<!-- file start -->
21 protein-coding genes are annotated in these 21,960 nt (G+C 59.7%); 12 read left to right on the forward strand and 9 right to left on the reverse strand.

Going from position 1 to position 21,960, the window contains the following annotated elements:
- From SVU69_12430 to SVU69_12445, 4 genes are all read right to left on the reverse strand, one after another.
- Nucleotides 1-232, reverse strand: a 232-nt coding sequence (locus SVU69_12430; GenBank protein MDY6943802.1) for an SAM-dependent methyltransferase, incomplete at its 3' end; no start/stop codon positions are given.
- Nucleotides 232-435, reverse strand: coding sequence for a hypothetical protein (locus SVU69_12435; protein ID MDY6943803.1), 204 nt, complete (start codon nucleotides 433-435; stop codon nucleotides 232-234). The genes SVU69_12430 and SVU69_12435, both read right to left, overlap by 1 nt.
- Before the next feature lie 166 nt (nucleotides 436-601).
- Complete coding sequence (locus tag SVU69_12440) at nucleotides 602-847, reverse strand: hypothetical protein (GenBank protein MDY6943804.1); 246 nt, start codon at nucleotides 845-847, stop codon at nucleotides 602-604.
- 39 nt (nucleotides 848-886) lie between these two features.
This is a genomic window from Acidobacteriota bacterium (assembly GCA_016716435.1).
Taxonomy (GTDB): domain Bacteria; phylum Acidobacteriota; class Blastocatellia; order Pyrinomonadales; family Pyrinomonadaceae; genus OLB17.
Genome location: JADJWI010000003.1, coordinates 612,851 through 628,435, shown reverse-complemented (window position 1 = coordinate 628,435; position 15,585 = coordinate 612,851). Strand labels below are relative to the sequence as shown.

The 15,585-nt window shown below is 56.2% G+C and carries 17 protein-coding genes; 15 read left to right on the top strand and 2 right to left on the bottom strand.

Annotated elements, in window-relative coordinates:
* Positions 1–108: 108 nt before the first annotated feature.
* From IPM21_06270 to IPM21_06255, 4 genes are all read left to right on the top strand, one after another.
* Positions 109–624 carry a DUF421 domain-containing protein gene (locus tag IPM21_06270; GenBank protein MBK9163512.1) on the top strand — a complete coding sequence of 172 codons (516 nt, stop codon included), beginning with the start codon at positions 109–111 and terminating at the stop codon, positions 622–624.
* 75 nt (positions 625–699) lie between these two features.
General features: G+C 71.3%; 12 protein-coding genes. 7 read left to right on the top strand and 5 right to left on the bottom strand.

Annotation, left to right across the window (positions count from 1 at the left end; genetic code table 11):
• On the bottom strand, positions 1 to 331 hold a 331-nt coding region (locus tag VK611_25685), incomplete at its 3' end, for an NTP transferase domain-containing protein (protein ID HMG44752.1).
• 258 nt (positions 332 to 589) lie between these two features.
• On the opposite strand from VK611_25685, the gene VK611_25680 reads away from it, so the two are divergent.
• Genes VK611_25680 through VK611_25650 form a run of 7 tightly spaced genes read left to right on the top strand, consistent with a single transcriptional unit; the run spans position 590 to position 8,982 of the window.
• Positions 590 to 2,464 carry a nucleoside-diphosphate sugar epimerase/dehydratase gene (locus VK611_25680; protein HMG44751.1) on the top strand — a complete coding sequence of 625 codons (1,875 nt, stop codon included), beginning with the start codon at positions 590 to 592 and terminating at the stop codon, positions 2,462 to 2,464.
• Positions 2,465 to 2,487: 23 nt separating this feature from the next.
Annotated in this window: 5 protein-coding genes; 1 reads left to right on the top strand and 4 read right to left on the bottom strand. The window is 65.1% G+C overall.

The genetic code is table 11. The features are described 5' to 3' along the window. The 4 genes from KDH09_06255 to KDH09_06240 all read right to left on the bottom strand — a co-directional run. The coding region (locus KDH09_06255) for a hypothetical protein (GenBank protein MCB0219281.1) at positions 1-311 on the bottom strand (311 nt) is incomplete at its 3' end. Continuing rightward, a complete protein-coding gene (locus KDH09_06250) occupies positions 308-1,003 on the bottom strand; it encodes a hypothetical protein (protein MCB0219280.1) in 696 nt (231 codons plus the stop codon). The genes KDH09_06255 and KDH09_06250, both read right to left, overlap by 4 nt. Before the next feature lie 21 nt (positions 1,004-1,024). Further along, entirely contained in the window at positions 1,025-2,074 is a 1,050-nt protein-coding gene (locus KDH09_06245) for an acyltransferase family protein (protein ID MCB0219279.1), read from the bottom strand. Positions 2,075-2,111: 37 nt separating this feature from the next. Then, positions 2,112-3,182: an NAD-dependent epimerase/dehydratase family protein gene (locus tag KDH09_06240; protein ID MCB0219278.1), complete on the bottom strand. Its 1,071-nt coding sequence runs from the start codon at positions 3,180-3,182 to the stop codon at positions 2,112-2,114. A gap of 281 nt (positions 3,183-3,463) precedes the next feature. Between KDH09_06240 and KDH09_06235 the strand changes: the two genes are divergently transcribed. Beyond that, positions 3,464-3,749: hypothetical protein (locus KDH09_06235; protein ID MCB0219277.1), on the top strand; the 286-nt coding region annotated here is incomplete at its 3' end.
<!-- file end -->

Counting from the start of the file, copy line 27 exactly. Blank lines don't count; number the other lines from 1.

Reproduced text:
The genetic code is table 11. The features are described 5' to 3' along the window. The 4 genes from KDH09_06255 to KDH09_06240 all read right to left on the bottom strand — a co-directional run. The coding region (locus KDH09_06255) for a hypothetical protein (GenBank protein MCB0219281.1) at positions 1-311 on the bottom strand (311 nt) is incomplete at its 3' end. Continuing rightward, a complete protein-coding gene (locus KDH09_06250) occupies positions 308-1,003 on the bottom strand; it encodes a hypothetical protein (protein MCB0219280.1) in 696 nt (231 codons plus the stop codon). The genes KDH09_06255 and KDH09_06250, both read right to left, overlap by 4 nt. Before the next feature lie 21 nt (positions 1,004-1,024). Further along, entirely contained in the window at positions 1,025-2,074 is a 1,050-nt protein-coding gene (locus KDH09_06245) for an acyltransferase family protein (protein ID MCB0219279.1), read from the bottom strand. Positions 2,075-2,111: 37 nt separating this feature from the next. Then, positions 2,112-3,182: an NAD-dependent epimerase/dehydratase family protein gene (locus tag KDH09_06240; protein ID MCB0219278.1), complete on the bottom strand. Its 1,071-nt coding sequence runs from the start codon at positions 3,180-3,182 to the stop codon at positions 2,112-2,114. A gap of 281 nt (positions 3,183-3,463) precedes the next feature. Between KDH09_06240 and KDH09_06235 the strand changes: the two genes are divergently transcribed. Beyond that, positions 3,464-3,749: hypothetical protein (locus KDH09_06235; protein ID MCB0219277.1), on the top strand; the 286-nt coding region annotated here is incomplete at its 3' end.